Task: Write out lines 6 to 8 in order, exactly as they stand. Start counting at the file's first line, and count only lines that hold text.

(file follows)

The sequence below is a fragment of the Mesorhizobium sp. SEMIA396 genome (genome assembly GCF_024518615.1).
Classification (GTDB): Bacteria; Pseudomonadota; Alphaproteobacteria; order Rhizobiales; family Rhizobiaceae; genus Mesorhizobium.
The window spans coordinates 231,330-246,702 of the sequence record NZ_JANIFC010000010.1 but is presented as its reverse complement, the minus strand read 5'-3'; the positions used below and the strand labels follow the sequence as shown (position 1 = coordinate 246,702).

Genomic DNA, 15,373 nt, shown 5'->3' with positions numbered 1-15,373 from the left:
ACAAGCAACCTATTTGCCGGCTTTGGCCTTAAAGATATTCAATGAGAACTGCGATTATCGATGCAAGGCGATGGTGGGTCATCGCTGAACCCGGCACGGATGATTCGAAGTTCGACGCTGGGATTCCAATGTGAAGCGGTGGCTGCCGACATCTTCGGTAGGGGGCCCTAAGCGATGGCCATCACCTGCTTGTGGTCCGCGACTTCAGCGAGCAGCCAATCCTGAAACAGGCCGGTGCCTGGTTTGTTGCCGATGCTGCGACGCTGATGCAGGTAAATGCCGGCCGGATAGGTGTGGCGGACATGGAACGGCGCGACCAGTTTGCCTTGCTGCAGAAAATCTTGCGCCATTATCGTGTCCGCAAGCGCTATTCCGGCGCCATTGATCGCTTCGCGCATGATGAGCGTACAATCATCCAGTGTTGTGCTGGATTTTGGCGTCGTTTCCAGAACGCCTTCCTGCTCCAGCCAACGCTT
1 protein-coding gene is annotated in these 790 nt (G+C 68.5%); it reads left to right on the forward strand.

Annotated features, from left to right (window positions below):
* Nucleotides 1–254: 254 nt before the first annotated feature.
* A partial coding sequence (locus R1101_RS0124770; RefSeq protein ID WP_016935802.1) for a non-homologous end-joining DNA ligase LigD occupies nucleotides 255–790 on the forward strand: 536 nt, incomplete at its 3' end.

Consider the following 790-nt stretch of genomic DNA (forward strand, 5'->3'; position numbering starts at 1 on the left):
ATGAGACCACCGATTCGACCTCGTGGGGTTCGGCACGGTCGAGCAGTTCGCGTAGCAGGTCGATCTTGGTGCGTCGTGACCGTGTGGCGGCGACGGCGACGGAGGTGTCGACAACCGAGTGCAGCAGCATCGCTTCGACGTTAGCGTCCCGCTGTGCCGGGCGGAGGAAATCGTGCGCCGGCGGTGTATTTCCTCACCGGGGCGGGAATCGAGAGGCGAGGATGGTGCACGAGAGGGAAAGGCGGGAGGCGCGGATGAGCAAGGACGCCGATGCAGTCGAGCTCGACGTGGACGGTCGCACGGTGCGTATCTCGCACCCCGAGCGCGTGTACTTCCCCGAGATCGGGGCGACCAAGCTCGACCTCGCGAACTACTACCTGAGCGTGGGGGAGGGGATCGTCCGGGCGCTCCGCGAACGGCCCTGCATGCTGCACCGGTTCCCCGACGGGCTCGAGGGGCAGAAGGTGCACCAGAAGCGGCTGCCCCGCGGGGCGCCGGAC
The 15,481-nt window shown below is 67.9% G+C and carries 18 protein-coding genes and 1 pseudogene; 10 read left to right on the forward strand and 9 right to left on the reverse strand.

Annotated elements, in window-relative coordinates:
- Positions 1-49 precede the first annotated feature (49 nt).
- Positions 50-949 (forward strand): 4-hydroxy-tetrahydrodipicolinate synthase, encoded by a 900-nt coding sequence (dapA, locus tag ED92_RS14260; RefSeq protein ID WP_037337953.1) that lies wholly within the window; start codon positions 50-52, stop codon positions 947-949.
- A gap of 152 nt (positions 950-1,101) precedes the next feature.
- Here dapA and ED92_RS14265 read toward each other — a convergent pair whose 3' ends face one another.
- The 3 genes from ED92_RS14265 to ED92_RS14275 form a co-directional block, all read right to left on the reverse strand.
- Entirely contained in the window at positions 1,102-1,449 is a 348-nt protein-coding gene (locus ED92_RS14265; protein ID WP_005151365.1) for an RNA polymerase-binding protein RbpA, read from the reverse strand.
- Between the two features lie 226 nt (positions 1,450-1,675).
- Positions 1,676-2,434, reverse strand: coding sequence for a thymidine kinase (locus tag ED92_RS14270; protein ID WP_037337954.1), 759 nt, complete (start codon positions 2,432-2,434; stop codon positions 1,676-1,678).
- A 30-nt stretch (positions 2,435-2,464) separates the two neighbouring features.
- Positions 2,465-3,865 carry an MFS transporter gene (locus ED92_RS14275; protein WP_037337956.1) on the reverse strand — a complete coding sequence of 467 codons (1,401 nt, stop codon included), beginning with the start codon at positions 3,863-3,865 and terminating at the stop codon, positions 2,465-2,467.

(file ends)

1 protein-coding gene is annotated in these 790 nt (G+C 68.5%); it reads left to right on the forward strand.

Annotated features, from left to right (window positions below):
* Nucleotides 1–254: 254 nt before the first annotated feature.